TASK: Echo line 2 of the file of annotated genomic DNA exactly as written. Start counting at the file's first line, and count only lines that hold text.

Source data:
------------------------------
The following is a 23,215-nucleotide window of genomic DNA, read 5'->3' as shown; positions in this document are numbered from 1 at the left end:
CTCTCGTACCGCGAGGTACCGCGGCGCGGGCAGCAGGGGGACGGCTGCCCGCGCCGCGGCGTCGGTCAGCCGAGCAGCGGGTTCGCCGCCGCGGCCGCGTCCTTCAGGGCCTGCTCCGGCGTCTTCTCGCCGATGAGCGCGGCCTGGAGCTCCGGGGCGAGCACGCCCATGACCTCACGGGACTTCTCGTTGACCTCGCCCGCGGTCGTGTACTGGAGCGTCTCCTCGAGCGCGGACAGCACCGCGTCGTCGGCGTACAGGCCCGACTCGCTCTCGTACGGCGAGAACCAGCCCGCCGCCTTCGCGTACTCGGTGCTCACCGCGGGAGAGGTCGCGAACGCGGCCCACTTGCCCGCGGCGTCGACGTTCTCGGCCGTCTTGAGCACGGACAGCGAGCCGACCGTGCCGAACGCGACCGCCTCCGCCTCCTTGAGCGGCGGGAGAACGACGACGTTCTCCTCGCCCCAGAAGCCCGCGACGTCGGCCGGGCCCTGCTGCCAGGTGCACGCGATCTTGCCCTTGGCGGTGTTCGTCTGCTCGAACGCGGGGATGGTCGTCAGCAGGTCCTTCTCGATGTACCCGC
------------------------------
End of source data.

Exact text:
CTCTCGTACCGCGAGGTACCGCGGCGCGGGCAGCAGGGGGACGGCTGCCCGCGCCGCGGCGTCGGTCAGCCGAGCAGCGGGTTCGCCGCCGCGGCCGCGTCCTTCAGGGCCTGCTCCGGCGTCTTCTCGCCGATGAGCGCGGCCTGGAGCTCCGGGGCGAGCACGCCCATGACCTCACGGGACTTCTCGTTGACCTCGCCCGCGGTCGTGTACTGGAGCGTCTCCTCGAGCGCGGACAGCACCGCGTCGTCGGCGTACAGGCCCGACTCGCTCTCGTACGGCGAGAACCAGCCCGCCGCCTTCGCGTACTCGGTGCTCACCGCGGGAGAGGTCGCGAACGCGGCCCACTTGCCCGCGGCGTCGACGTTCTCGGCCGTCTTGAGCACGGACAGCGAGCCGACCGTGCCGAACGCGACCGCCTCCGCCTCCTTGAGCGGCGGGAGAACGACGACGTTCTCCTCGCCCCAGAAGCCCGCGACGTCGGCCGGGCCCTGCTGCCAGGTGCACGCGATCTTGCCCTTGGCGGTGTTCGTCTGCTCGAACGCGGGGATGGTCGTCAGCAGGTCCTTCTCGATGTACCCGC